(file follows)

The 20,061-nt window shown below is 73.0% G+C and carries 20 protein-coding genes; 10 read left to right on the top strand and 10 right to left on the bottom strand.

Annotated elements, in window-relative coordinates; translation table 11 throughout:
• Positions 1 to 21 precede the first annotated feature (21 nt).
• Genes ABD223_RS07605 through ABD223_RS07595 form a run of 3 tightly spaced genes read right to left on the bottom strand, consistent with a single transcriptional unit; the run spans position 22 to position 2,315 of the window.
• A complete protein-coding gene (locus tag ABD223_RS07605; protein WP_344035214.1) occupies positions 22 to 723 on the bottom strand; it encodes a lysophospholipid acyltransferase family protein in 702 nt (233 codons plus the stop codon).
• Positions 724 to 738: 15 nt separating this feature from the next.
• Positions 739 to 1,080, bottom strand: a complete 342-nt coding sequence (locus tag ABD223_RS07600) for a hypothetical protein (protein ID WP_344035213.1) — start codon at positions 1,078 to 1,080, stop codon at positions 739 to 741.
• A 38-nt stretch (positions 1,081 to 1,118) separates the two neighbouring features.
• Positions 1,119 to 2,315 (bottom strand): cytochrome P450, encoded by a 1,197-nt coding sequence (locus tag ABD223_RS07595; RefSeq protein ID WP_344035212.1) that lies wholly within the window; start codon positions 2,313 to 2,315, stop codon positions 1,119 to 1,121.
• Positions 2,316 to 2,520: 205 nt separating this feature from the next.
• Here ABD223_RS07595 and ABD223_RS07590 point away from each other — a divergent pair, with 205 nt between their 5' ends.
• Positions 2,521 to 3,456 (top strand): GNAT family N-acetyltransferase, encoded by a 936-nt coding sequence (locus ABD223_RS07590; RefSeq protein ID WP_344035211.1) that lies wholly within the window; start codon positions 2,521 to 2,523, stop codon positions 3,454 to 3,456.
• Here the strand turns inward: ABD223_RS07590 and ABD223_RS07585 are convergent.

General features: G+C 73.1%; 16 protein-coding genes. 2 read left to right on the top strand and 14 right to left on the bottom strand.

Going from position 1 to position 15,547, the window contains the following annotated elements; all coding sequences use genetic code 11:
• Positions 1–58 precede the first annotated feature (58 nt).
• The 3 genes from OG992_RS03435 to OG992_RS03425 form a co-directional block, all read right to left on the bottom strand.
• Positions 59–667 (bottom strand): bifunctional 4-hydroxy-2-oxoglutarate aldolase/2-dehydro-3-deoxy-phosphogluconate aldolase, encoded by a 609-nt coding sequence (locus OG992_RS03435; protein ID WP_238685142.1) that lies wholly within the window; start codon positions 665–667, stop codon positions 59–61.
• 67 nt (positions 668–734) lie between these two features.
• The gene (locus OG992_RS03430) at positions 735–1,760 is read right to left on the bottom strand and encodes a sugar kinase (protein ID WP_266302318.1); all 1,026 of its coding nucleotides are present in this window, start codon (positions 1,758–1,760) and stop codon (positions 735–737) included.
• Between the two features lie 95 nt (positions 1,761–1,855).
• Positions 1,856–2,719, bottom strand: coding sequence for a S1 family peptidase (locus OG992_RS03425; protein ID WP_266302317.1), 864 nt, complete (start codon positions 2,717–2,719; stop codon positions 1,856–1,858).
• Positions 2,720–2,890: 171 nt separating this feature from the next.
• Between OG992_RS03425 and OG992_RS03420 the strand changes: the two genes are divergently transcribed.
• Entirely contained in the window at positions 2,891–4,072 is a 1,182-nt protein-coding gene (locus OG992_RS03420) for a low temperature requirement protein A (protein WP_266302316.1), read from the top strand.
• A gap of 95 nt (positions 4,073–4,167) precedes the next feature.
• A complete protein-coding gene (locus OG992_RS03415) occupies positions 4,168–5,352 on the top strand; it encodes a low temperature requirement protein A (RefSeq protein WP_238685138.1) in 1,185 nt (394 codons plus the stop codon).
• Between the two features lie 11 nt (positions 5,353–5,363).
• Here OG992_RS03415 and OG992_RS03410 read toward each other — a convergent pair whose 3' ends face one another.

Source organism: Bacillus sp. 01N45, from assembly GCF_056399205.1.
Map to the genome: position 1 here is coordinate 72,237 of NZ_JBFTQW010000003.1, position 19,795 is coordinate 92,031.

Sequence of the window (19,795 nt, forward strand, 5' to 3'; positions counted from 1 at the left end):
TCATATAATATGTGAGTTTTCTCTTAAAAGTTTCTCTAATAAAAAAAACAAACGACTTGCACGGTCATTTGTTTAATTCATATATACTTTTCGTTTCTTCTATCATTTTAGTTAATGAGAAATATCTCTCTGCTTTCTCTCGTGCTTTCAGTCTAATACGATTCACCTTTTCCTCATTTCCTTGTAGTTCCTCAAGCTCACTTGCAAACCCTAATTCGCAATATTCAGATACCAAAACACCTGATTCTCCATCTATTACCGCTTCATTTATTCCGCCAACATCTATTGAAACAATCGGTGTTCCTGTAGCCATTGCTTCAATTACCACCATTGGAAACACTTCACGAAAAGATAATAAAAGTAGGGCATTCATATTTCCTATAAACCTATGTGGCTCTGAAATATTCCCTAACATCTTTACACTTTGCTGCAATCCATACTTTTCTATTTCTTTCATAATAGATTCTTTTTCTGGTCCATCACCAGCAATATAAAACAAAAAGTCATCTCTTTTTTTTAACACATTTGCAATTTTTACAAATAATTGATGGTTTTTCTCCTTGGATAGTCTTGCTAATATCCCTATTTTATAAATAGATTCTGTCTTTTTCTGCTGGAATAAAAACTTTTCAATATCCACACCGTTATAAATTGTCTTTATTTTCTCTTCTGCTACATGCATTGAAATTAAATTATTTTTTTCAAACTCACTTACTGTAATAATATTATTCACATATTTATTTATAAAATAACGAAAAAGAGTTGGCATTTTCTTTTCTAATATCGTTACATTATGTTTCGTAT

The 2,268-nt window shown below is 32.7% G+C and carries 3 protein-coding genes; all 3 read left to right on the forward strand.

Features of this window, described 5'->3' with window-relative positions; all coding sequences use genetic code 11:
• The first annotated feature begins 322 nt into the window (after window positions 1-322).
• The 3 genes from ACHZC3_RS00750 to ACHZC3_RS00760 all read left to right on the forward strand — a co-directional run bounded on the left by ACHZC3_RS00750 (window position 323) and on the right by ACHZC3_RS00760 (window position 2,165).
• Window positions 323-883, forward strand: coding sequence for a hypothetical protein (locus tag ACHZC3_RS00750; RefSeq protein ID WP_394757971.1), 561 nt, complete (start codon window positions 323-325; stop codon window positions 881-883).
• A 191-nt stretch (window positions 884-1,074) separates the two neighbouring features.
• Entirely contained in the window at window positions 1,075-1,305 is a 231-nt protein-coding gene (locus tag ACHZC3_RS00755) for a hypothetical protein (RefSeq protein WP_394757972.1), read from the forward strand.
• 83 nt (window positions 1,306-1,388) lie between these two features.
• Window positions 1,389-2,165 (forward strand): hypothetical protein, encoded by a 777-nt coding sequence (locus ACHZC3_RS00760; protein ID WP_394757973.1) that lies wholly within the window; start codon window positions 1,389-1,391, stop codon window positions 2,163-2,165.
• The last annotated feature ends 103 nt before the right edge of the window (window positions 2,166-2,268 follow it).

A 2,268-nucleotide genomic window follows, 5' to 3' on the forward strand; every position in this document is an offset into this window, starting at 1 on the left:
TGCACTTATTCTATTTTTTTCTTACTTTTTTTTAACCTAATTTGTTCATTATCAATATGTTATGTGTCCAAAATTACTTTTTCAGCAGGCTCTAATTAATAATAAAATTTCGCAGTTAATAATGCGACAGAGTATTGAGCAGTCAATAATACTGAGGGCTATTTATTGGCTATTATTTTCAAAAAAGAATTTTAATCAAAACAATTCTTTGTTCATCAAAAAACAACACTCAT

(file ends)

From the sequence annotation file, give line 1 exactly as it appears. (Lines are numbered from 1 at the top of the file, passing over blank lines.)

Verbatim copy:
The 20,061-nt window shown below is 73.0% G+C and carries 20 protein-coding genes; 10 read left to right on the top strand and 10 right to left on the bottom strand.